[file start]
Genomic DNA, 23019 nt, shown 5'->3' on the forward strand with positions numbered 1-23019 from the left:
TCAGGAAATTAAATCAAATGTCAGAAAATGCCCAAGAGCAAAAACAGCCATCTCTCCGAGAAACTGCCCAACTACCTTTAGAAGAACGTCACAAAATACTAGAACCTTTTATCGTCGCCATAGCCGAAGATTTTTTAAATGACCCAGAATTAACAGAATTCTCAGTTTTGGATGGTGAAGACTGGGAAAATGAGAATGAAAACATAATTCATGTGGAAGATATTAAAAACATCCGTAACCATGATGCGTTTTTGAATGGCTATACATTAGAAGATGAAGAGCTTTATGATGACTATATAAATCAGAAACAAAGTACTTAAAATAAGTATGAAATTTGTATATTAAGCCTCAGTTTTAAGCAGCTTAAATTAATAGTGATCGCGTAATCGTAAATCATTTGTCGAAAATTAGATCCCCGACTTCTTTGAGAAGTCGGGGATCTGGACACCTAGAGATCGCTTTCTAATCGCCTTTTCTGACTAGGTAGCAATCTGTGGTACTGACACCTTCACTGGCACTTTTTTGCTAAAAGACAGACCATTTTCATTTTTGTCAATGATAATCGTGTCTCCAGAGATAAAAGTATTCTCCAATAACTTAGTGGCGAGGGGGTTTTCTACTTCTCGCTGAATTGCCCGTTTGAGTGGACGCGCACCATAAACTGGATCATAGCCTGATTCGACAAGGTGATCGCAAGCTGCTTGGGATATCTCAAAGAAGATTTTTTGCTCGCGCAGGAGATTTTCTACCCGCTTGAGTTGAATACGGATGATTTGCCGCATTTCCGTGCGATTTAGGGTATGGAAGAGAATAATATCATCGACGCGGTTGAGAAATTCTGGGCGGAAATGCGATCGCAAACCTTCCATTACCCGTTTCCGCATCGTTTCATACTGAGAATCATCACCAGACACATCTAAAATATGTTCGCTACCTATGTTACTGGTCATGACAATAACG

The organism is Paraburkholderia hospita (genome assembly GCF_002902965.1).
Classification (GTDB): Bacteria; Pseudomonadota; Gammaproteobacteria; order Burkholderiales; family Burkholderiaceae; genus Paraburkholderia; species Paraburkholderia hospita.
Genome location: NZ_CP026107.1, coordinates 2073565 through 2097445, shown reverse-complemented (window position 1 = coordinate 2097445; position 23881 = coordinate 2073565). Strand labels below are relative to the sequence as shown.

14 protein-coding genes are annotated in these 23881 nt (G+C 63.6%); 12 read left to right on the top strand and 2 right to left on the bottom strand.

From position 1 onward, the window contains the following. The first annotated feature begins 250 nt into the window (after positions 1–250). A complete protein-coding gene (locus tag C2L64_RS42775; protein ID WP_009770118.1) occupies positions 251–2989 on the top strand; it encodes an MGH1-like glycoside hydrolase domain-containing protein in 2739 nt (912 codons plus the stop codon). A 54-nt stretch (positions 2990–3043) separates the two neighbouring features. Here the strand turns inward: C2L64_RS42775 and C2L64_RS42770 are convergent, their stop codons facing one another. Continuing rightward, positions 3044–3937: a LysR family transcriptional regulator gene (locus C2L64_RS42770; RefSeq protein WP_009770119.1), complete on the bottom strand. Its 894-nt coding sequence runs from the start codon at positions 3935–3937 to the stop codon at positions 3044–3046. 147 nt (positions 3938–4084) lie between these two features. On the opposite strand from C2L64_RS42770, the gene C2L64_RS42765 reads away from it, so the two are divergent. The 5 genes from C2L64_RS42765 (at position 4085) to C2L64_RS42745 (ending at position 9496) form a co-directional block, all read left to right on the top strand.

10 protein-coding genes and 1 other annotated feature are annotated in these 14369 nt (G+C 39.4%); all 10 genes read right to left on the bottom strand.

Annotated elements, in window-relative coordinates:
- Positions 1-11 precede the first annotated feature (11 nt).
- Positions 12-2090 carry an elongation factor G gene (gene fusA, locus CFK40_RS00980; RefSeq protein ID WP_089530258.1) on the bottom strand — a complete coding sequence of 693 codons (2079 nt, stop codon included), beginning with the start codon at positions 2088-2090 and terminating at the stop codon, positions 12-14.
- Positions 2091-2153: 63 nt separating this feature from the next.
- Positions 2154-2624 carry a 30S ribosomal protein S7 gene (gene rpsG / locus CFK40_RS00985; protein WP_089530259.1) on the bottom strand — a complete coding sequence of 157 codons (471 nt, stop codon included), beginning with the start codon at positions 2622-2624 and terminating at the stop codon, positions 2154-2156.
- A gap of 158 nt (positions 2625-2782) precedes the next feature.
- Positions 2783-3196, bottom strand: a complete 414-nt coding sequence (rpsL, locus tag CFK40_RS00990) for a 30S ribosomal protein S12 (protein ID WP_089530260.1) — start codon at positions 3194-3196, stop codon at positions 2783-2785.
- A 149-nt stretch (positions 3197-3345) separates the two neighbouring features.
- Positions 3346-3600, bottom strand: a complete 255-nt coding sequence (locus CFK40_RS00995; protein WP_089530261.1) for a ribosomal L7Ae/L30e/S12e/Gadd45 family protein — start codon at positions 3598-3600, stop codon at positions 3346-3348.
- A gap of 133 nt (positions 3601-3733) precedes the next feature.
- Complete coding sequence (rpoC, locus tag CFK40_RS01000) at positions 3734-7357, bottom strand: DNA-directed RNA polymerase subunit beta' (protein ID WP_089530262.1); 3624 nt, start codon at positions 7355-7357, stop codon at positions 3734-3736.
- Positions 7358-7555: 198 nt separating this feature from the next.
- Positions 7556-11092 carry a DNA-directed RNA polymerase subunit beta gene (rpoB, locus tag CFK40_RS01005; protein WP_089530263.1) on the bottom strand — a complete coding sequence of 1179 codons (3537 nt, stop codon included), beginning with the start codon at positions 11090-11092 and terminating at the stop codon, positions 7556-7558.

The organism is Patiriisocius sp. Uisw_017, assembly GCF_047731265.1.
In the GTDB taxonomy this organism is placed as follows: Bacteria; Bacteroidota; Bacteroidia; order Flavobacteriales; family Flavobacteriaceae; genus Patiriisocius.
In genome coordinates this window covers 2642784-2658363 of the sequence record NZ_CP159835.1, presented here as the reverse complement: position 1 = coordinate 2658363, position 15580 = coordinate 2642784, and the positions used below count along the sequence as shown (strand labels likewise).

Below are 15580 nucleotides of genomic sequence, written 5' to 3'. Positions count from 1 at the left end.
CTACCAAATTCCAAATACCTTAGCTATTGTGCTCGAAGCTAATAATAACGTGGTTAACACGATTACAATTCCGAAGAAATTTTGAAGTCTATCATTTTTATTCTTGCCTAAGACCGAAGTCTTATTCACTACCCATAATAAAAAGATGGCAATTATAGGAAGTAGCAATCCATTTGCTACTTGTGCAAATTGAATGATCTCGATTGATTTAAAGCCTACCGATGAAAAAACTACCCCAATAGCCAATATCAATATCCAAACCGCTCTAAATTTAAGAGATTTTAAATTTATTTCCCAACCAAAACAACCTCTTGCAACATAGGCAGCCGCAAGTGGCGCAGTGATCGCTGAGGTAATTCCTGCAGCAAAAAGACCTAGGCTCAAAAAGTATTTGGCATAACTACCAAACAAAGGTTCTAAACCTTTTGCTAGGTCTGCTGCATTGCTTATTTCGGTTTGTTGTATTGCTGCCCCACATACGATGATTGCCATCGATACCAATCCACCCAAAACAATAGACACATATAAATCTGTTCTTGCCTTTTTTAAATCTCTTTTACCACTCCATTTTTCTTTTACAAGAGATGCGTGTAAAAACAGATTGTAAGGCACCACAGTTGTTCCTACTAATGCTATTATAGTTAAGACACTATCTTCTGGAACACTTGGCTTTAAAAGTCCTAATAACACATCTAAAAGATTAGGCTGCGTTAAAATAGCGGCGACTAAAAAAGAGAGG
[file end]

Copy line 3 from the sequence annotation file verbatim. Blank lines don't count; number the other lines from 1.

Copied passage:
The organism is Paraburkholderia hospita (genome assembly GCF_002902965.1).